Third, the ubiquity of e-money in the network means that
every niche has the ability to initiate an indigenous economy. The
knowledge that dog breeders used to swap among themselves can become
lucrative to the community as a whole when plugged into the network
Fourth, the border-collapsing nature of the network economy
means embryonic communities can theoretically draw upon a larger pool of
potential members: all 6 billion humans. The law of increasing returns
can feed a small interest into a mid-sized interest. Whereas once there
was a lone fanatic for every notion, now there is a devoted web site for
every fanatic notion; soon there can be 10,000 fellow enthusiasts for
The network economy has set into motion the power of hobby
tribes and informed peers. Amateurs, plugged into the net, discover
comets, find fossils, and track bird migrations better than pros. By
networking their interests and passing tips around, amateurs also
create software in languages so new that they are taught in no
classrooms. These self-organized communities, unleashed from their
obscurity by the net, are the new authorities.
Silent movie buffs and meteorite collectors are quickly
gathering on the net because the nets space coheres them into a
middle market, served at last by business and sales aimed directly at
them. Egyptologists or cancer patients can create a mid-sized agora
(neither insignificant nor huge) for ideas and knowledge. There was no
place in mass markets for the niche communities of ethnic tribes or
Klingon speakers, but the network economy constructs a space for
But mass broadcast TV and big print publishing are not going
away. The chief advantage of peerage networksthat information
flows in ripples through a web of equal nodesis also the chief
weakness of networks. Information can only advance by indirect osmosis,
passing along like gossip. The web becomes a thicket of obstacles
preventing simultaneous dissemination to all parts.
The net shifts from mass media to mess media.
On the new mess media, rumor, conspiracy, and paranoia run
rampant. These have always been the downsides of communities; network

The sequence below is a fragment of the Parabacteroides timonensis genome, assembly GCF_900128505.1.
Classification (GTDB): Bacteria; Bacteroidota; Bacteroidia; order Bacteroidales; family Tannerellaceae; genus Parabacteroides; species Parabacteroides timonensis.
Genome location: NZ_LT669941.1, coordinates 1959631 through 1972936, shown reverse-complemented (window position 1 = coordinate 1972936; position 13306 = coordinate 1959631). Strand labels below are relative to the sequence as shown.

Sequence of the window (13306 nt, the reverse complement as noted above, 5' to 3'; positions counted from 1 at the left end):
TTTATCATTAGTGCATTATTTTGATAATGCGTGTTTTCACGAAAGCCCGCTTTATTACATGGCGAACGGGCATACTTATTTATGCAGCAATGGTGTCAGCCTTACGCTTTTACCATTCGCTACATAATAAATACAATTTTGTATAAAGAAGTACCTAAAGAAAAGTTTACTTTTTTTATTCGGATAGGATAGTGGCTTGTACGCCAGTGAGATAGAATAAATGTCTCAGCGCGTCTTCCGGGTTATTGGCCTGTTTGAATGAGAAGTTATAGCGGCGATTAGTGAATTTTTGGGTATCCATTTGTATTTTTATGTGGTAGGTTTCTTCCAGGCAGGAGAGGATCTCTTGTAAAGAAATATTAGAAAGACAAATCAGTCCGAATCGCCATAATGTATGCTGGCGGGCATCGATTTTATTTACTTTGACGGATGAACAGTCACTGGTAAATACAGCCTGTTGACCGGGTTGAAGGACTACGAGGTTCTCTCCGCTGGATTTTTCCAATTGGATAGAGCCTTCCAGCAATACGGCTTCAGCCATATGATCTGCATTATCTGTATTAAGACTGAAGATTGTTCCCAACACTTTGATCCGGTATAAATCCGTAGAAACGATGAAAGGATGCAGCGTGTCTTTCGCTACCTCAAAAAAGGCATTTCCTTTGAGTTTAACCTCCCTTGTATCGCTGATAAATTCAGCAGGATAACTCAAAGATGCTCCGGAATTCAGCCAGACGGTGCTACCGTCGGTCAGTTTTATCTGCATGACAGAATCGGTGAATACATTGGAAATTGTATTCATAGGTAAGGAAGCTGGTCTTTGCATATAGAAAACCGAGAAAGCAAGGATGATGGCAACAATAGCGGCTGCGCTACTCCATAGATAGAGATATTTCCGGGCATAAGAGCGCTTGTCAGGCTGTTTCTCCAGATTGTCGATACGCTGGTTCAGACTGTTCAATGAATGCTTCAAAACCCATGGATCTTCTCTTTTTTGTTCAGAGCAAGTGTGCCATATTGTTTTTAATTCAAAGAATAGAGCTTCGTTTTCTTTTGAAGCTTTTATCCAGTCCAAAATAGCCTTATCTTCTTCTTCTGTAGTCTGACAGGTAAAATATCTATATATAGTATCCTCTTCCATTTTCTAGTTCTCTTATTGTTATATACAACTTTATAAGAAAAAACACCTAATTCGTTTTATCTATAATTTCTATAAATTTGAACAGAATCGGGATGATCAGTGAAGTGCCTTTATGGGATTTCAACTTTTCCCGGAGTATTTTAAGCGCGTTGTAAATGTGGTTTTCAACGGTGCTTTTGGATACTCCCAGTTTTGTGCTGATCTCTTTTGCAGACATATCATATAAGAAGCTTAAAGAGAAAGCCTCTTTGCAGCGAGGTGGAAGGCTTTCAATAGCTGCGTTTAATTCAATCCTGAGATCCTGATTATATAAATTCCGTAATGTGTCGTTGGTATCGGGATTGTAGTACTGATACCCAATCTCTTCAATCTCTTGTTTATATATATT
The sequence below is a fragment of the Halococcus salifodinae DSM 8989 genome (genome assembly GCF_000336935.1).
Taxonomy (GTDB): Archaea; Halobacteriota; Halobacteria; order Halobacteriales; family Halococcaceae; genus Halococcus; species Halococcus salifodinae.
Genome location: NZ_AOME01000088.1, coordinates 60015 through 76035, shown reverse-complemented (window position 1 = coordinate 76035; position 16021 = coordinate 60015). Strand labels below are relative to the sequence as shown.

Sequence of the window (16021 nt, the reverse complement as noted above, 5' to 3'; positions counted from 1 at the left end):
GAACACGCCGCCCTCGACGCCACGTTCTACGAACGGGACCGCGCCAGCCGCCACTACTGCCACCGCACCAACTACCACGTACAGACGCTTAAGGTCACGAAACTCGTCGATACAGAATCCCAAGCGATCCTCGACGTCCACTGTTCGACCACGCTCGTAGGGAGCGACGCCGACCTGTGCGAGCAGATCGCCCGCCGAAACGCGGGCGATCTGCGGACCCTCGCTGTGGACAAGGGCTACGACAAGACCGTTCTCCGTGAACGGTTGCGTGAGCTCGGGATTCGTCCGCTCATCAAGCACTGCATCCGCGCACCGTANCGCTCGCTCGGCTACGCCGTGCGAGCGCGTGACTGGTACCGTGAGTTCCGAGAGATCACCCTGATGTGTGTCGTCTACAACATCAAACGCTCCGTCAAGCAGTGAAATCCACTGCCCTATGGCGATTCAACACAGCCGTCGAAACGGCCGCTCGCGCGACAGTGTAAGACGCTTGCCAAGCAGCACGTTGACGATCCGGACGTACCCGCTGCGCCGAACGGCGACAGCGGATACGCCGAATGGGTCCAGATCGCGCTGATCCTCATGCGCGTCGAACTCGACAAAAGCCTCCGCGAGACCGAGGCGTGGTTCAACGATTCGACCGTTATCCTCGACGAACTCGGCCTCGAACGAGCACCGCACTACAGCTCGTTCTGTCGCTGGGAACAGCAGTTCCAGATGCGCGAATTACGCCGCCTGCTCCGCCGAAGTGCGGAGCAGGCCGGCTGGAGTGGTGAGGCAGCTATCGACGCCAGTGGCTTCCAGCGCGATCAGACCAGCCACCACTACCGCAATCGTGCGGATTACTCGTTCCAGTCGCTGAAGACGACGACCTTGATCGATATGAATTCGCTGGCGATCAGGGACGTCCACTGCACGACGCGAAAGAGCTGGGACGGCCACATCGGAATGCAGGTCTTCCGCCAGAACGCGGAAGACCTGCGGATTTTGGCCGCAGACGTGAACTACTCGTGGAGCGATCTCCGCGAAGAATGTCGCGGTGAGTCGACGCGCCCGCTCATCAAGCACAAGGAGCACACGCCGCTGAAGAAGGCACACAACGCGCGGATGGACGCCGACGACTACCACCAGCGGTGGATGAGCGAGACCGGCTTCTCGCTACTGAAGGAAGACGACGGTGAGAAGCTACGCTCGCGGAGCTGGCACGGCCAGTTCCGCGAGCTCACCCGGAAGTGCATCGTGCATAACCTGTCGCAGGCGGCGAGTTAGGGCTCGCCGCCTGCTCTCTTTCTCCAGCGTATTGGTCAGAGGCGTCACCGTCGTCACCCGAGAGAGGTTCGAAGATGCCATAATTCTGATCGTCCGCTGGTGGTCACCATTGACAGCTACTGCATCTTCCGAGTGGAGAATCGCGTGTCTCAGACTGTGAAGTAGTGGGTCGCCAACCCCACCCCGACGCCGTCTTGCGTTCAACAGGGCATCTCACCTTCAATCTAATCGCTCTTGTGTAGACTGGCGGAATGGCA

midlands will also have to learn to deal with impenetrable webs and
paranoic sensibilities. Capitalizing on these disadvantages, broadcast
will thrive symbiotically within the network economy. Sometimes
real-time signals en masse are needed and wanted. Broadcasts
flyover will be used, or material will be directly pushed to users. The
web needs broadcast to focus attention, and broadcast needs the web to
Network technology expands all sizes. It enables the biggest
to become bigger and the smallest to become smaller. In the near future
we can expect to see institutions larger than they have ever been, and
smaller than they have ever been. For instance, a few banks will grow
monstrously large at the same time that other banks shrink to the size
of a smart card in a wallet and increase their numbers by millions. The
middle expands, too. That hard-to-reach territory that once was well
served by places is rejuvenated.
The space of network nodes and flows creates new social
organizations, new forms of companies, in oddball sizes, and in
unconventional arrangements. We are on the brink of entering a world
where almost any shape of business is possible.
The only side a network has is outside. Like a rapidly
spinning galaxy, the net creates an unrelenting force that sends
everything from the inside toward the outer edges. Since little is left
inside, the action is thrown to the perimeter. Rather than buck this
centrifugal force, companies should consider outsourcing chores to other
equally amorphous networked companies. The most powerful capitulation to
the nets outward spin is to outsource seemingly core activities.
For instance, some airline companies outsource the business of
air-freight hauling, even though the cargo is carried by their own
planes. There are 1,001 reasons why core outsourcing cant be done,
but 999 of them ignore the centripetal force of the network economy.
Prepare for flash crowds. Electronic spaces unhinge a
crowd of visitors: They can appear in a flash and then leave in a flash.
During the chess match between Deep Blue and Gary Kasparov, the IBM web
site welcomed 5 million visitors. When the match was over the site was
empty. On the eve of the 1996 U.S. elections, the CNN web site
experienced 50 million attempts to log on. The next day, the crowd was
gone. One day a flash crowd is pounding at the doors, the next day they
have vanished. The mass audience has transformed itself into a wave that
swishes around from one hot spot to another. But the nature of spaces is
that in order to accommodate a flash crowd when they do come, you have
to be ready, tooled up.